19 December 1997

Chances of tail biting reduced by docking

PIGS which have their tails docked are three times less likely to suffer tail biting than those which remain undocked, according to a survey by independent research organisation Cambac JMA.

The survey* was sponsored by RSPCA and the Universities Federation of Animal Welfare, and based on incidence and distribution of tail biting at five abattoirs.

"The study has given us some useful pointers towards the influence of managment on tail biting," says Cambac research director Jane Guise.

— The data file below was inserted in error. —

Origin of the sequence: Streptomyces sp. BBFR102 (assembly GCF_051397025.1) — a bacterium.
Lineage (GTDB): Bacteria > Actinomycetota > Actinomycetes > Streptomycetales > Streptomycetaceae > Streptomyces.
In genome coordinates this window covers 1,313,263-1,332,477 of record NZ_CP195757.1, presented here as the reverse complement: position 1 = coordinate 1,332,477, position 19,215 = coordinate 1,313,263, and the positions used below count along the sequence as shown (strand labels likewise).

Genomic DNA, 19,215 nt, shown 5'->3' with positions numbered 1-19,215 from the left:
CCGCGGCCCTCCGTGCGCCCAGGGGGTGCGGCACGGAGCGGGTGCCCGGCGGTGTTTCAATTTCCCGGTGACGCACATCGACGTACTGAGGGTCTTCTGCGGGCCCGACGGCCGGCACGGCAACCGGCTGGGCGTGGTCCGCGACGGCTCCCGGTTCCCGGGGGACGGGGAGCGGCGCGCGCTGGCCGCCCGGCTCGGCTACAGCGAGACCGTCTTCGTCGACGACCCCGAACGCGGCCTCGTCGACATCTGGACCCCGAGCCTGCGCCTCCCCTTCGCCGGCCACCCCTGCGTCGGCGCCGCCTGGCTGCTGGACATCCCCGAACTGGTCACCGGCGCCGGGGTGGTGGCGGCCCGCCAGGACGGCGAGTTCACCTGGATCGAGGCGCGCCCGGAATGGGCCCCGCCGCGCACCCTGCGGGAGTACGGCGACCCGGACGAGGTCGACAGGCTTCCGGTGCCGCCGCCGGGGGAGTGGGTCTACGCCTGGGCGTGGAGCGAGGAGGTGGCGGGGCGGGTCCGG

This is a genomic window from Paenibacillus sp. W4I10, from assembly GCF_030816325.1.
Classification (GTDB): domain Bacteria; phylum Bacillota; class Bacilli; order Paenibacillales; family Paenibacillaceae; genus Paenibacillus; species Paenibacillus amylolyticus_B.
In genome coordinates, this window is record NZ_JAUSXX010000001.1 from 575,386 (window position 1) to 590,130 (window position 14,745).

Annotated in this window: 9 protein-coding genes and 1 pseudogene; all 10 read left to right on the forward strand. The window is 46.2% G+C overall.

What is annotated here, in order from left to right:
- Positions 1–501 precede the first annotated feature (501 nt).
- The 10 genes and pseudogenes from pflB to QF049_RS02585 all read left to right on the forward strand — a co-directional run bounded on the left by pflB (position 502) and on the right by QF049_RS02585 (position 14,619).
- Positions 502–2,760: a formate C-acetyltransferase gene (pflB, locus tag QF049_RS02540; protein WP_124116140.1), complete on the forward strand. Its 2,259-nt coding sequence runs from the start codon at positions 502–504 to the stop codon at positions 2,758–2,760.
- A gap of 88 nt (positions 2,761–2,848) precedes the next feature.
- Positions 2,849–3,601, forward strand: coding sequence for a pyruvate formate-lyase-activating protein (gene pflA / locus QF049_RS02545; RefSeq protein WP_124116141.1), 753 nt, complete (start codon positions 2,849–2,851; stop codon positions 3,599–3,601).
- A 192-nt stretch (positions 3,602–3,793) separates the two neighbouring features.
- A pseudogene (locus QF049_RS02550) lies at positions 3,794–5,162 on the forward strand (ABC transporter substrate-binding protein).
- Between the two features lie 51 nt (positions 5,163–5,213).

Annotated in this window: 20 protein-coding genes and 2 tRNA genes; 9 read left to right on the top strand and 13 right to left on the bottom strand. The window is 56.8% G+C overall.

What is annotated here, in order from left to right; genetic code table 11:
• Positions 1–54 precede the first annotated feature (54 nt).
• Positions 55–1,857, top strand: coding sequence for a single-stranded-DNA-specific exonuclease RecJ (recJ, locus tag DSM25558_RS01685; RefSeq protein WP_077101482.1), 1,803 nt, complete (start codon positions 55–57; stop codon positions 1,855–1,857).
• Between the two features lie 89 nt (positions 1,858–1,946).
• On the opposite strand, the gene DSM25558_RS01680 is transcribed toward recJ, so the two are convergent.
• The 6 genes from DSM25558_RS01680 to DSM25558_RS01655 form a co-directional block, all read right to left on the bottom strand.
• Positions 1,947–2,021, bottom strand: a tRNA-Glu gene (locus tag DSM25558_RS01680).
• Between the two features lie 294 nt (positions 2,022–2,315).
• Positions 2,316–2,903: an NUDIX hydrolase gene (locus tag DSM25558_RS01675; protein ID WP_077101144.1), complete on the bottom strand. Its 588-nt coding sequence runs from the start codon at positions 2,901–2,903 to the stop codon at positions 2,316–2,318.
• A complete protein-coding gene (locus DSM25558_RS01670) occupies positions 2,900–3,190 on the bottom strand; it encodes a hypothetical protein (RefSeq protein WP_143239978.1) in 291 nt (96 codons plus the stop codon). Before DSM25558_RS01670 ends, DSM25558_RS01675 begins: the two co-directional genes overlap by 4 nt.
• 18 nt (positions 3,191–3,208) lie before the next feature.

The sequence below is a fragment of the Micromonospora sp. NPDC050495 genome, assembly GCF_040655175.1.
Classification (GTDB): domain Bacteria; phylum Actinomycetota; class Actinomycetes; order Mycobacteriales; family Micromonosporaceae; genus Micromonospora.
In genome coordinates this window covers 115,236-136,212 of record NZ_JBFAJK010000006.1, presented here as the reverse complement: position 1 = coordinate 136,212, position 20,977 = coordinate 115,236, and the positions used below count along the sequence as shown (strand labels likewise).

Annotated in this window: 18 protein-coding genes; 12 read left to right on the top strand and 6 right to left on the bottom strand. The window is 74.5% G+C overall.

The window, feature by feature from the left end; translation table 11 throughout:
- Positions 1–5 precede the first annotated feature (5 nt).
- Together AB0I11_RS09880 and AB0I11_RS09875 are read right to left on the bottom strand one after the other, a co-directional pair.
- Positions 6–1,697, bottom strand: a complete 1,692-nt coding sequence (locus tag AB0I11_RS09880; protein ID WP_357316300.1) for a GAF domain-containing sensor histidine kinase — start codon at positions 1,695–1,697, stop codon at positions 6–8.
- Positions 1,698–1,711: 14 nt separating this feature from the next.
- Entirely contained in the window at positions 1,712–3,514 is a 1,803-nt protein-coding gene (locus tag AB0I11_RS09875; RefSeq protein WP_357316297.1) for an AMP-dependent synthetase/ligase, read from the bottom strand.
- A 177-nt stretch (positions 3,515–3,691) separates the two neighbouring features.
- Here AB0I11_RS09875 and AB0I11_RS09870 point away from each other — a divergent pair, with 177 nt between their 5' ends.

Provision of straw bedding had no effect on levels of tail biting; liquid feeding encouraged higher levels of mild tail biting compared with pellet and meal feeding; and floor and trough feeding resulted in higher levels of mild tail biting compared with feeding via single or double space feeders.

"Undocked pigs are three times more likely to suffer tail biting – and this is in clean pigs delivered for slaughter, so the actual figure might be much higher than that due to casualty animals," explains Dr Guise.

Pigs that suffer tail biting are also more likely to have other forms of carcass damage – and this is concern both in terms of animal welfare and product quality, she adds.

"Tail biting remains an intractable problem and we need to do more research to find out how best to tackle it on farm."

*A total of 40,788 pigs were surveyed at five abattoirs during Aug and Sept 1997.